teasing world from pricking your hus
band's and brother's hearts at home.
They can stand the thrusts outside, if
they know the oil ot taith and love meets
them within. Beware of pensive looks
and plaintive remarks. Beware the
"little foxes that spoils the vines," and
vou will find a mission as noble, rights
as unlimited, and a form as well plat-
formed as any recalcitrant contestant for
"woman's rule." Fatrons' Helper.
An Indian Dnel.
Omaha Herald: A citizen of Sioux
City, who has tpent much time amonj
the agencies of the up-river Indians,
says it is amusing, as well as touching, to
hear an Indian sing his death song.
Our informant was at Standing Rock
a lew months since, and one day he ob
served an unusual stir among the In
dians. Soon two bucks came forth from
different lodges, each with a gun in his
hand. They walked out some distance
from the rest of the Indians and took
posts, distant from each other about fifty
3rards. At a given signal they fired.
Both fell, wounded, one fatally. They
were immediately surrounded by friends,
who made no particular effort to bind up
their wounds, but simply stood around
talking among themselves and gesticulat
ing, while the wounded Indians, as soon
as they fell, began their death song.
There was little music in it. It was a
deep-down, unnatural tone ef voice,
kept up for half a minute or so at a time
when it would ceate, and the sufferers
would in the interim make a confession
of all the evil deeds they had ever done.
They would tell of the massacres in
which they had engaged ; how many
scalps they had lifted from the heads of
white people; the number of ponies they
had stolen, together with all sorts of lm
portant and unimportant evil doings in
their lifetime, lhis accomnliscc, they
were ready to give up the ghost.
Draining a Lake.
The Florida Agriculturist, says lake
Okeechobee is about forty-five miles long
and twenty-five miles wide. This does
not include the marsh lands surrounding
it, which must be ot still larger dimen
sions. lhe water of the fake is very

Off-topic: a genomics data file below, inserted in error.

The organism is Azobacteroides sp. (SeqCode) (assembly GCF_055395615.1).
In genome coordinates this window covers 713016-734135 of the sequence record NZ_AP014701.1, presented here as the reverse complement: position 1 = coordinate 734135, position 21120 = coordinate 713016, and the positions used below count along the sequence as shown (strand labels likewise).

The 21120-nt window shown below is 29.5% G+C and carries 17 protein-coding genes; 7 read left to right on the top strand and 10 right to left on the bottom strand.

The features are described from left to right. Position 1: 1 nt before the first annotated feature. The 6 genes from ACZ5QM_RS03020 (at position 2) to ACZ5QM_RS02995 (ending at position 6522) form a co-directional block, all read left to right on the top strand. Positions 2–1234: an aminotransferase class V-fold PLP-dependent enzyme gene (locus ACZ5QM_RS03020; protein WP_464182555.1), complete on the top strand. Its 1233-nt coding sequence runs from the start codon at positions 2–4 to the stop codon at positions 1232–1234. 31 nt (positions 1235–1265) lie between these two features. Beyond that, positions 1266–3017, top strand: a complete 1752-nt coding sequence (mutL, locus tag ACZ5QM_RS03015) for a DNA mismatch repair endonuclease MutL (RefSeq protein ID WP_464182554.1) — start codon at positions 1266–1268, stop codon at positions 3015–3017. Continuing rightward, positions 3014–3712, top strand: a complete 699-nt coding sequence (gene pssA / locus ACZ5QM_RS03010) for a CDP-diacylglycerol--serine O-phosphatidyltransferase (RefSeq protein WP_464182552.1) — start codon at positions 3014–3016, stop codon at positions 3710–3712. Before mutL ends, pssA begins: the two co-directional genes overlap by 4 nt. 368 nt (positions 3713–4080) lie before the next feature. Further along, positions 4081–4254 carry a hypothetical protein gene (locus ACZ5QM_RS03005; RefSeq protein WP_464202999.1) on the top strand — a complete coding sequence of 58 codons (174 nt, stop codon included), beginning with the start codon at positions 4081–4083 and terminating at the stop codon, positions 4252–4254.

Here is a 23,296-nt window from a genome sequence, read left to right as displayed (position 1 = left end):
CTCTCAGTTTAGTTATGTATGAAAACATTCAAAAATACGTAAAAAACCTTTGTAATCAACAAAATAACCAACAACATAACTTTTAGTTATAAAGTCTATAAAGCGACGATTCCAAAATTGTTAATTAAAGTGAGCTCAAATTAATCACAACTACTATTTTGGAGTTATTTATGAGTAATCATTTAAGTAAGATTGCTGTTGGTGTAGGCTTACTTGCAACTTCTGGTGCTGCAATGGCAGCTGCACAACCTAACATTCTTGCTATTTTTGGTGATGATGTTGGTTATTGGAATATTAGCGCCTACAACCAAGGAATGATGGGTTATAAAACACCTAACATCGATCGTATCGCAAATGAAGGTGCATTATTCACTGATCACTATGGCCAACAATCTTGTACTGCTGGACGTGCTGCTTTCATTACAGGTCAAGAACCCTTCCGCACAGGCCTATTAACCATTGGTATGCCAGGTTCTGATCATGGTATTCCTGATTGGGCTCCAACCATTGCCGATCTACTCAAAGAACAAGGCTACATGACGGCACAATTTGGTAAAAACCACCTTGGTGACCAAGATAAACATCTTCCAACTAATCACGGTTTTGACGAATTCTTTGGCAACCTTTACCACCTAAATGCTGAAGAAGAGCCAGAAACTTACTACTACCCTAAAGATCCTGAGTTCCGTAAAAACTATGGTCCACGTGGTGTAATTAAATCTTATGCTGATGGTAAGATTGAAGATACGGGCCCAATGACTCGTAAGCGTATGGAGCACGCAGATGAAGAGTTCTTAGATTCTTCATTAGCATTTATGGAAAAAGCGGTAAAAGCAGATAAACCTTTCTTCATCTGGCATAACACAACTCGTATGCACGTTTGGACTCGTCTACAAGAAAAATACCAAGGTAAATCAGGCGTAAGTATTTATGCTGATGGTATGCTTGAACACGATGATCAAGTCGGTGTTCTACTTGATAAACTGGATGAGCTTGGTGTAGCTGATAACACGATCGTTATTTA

shallow, seldom over seven feet and in
verv few places ten feet deep, and in
most parts boats cannot approach with
in two or three miles of the shore on ac
count of the shallowness. No fish live
in the lake not even an alligator can be
found as tho water is stagnant and very
offensive to the smell. . There is nothing
to prevent the draining ot this lake into
the Caloosahatchie river. A canal about
eight miles long will accomplish it, the
river having a sufficient fall to allow of
its being done. At present the outlet
from the lake to the river is closed up
by saw-grass and lily-pads, throwing the
waters ot the lake, in the rainy season
into the Everglades. What a grand
speculation there could tw made by
draining the lake and cutting the land
into forty-acre farms ? For several years
it would give the most splendid rice
crops ever seen, and then comes in sugar
cane, which would almost rat toon for
ever. v e have never heard ot any
country possessing such a grand belt of
cane land that could be bo easily turned
Don't work too bard. Don't work go
h&rJ that you can't go home at night and
law around it supper len t reaay, ana
have strength to kick things around.
and cet un after suPDer fceline renewed
strength, and go down town and play bil
liards till one o tlx ana come home ana
sleep till nine. No don't work too hard.
It ia test to have a little pleasure as
well as work in the world ; beside;, work
breaks dom the constitution.
I'lve Tbeiean Bcxtfca ien A war tor
While Dr. H. .Tame was attached to the
British Medical Staff in the Fast Indies, his
high position enabled him to call about him
the best chemists, physicians, and scientists
of the day, and while experimenting with and
mcng the natives, be accidentally made the
i iscoverv that. cost"MPTiO!f can be positive
ly and permanently ctbed. During the
manv vears ot tin rotourn there, he devoted
his time In the treatment of Lung Diseases,
and upon his retirement he left with ns books
and papers containing full particulars, i-how-incr
that everr one can be his own physician
and prepare Lis, own medicine, and such in
formation as we have received we now cfter
to tbe public without price, only asking that
each remit a three-cent atamp for pottage.
Address rRADDOCK & CO , 1032 Eace St.
Rhecm atism cured at once by Durang's
Rheumatic Remedy. Send for circular to
Ilelphenstine & Bently, Washington, D. C.
Veterijtaby Surge ns all over the
country are recommending: Sheridan's Car
airy Condition Powders for the following
trouble in horses: Loss of appetite, rough
ness of the hair, stoppage of bowels or water,
thick water, coughs and colds, swelling of
the elands, irornif, horse ail, thick wind, and
A Vvai TJVE CCKE FOR RHEUMATISM-
THE DIPOBTAIT 4rESTI03l.
Of all loathsome diseases Catarrh stands
pre-eminent. It renders its victim aa dis
gusting to himself as to others. And the
most humiliating ef all is the consciousness
that his presence ia offensive to those around
him. If any disease deserves the name of
universal, it is this. Dietetic errors and the
follies which Fashion imposes npon us tend
to foster and disseminate it. To the pitiful
cry of its victims, is there any core tor Ca
tarrh? there is but one answer consistent
with Christian reason. God has never sent
one evil into the world 'or which he has not